One of the more interesting phenomena I’ve come across in some of my research on college student interactions through social media is something I call the “Cult of the Like.” The “Like,” or the “Favorite,” or whatever your preferred social media network happens to call it, is a way of indicating agreement, acknowledgement, or affinity for a social media posting. Facebook’s own help section describes it as follows:
Although “the like” is a seemingly benign action, for the current generation of young adults, often referred to as the Millennial Generation, it seems to mean much more. When speaking recently with an undergraduate student, I asked about “the like.” The student described it as follows:
“When you’re on social media it’s a whole idea of having that mindset of self-affirmation through social media. People posting statuses in order to get them liked and see how many likes you can get. I try not to be that way, but… It’s self-affirmation and you’re worth their time if they’re responding to you.”
In this case, liking a post on social media is much more than “letting someone know you enjoy something without leaving a comment,” as Facebook suggests. Instead, it seems to be tied into concepts of self-esteem and self-worth and there are a growing number of studies looking at the relationship between online life and these concepts.
Complicating this further are the characteristics of the young adults that make up this generation. Millennials, typically defined as individuals been born between 1980 and 2000, are often described as a generation that is used to and expects to receive constant praise. They are also referred to as “Trophy Kids,” because they grew up during a time when even mere participation in an event often resulted in recognition through a certificate or other reward. Additionally the Millennials were reared by “helicopter parents,” or moms and dads that “hovered” over them as children; protecting them, praising them, and doing things for them every step of the way.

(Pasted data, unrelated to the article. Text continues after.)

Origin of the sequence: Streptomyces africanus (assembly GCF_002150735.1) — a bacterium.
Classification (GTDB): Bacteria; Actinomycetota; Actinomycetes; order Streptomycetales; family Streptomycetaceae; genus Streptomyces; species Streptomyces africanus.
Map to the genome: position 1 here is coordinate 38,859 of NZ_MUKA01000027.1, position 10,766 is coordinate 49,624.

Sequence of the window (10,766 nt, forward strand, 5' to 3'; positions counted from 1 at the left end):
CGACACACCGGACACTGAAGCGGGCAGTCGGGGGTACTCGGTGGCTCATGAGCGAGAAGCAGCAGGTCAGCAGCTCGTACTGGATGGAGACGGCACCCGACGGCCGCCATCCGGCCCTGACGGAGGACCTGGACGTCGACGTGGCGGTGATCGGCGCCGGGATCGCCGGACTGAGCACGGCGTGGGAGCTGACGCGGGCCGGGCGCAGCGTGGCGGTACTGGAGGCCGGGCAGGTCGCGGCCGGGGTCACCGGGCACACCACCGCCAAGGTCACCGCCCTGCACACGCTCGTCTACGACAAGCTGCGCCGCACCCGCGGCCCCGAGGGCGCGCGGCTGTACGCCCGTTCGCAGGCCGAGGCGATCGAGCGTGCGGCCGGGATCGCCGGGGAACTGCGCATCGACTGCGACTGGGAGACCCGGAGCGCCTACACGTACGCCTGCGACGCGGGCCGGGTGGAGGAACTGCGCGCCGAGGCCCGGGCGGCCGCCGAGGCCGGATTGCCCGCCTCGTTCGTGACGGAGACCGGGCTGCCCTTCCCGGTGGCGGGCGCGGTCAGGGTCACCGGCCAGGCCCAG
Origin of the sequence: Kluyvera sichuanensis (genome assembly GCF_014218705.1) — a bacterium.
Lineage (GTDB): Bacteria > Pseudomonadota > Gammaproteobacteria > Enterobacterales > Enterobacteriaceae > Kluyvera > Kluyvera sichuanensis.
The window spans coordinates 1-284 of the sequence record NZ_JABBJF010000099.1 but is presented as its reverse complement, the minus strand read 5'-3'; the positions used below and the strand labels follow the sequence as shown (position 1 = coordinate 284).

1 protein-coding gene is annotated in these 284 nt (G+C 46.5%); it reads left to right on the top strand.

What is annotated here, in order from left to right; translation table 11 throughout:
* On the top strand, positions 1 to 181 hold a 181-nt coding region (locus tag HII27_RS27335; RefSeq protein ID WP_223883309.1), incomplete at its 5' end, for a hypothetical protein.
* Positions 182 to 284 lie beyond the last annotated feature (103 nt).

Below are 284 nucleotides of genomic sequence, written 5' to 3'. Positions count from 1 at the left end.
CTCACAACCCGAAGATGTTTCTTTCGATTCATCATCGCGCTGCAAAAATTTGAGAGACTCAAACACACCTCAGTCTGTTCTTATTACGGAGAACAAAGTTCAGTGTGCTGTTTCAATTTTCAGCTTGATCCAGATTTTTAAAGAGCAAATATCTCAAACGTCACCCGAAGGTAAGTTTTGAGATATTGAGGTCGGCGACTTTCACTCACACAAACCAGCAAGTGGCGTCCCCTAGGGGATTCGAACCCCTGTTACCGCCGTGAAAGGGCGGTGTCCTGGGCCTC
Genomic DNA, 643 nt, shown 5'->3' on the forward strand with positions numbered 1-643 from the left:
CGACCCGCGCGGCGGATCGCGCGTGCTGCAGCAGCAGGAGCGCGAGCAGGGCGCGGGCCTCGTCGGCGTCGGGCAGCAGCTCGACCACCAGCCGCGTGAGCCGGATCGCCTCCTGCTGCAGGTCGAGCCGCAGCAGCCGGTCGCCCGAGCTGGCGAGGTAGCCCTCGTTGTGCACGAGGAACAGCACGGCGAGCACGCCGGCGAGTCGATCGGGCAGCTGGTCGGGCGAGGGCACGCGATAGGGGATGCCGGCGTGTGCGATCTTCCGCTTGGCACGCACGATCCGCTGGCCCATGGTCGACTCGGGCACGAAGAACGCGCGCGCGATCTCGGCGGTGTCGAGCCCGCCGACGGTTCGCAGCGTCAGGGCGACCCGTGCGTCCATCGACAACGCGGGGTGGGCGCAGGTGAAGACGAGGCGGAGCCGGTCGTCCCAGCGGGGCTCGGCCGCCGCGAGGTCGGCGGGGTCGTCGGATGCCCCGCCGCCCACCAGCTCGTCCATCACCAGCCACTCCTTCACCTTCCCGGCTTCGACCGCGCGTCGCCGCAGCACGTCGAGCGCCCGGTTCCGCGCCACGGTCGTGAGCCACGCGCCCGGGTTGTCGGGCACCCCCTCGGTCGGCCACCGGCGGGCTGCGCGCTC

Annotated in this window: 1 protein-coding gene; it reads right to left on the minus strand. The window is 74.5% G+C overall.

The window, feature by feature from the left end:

When one combines the characteristics of the Millennial generation with the self-esteem implications of social media use, it creates an environment with interesting implications. Some questions I ask myself include:
- How does this generation understand and make sense of social media? How is this different from other generations?
- How does one of a different generation (which some call a digital immigrant) successfully navigate and translate across this digital divide with a Millennial (or digital native)?
- Lastly, as an educator and supervisor of many Millennials, how does this impact practice? How can I act in a way that best promotes the happiness and success of individuals that make up this generation?
The Millennial Generation was the subject of a recent episode of The Diane Rehms show on NPR.
An infographic on Millenials in the workforce (find out more from the creators MBA@UNC):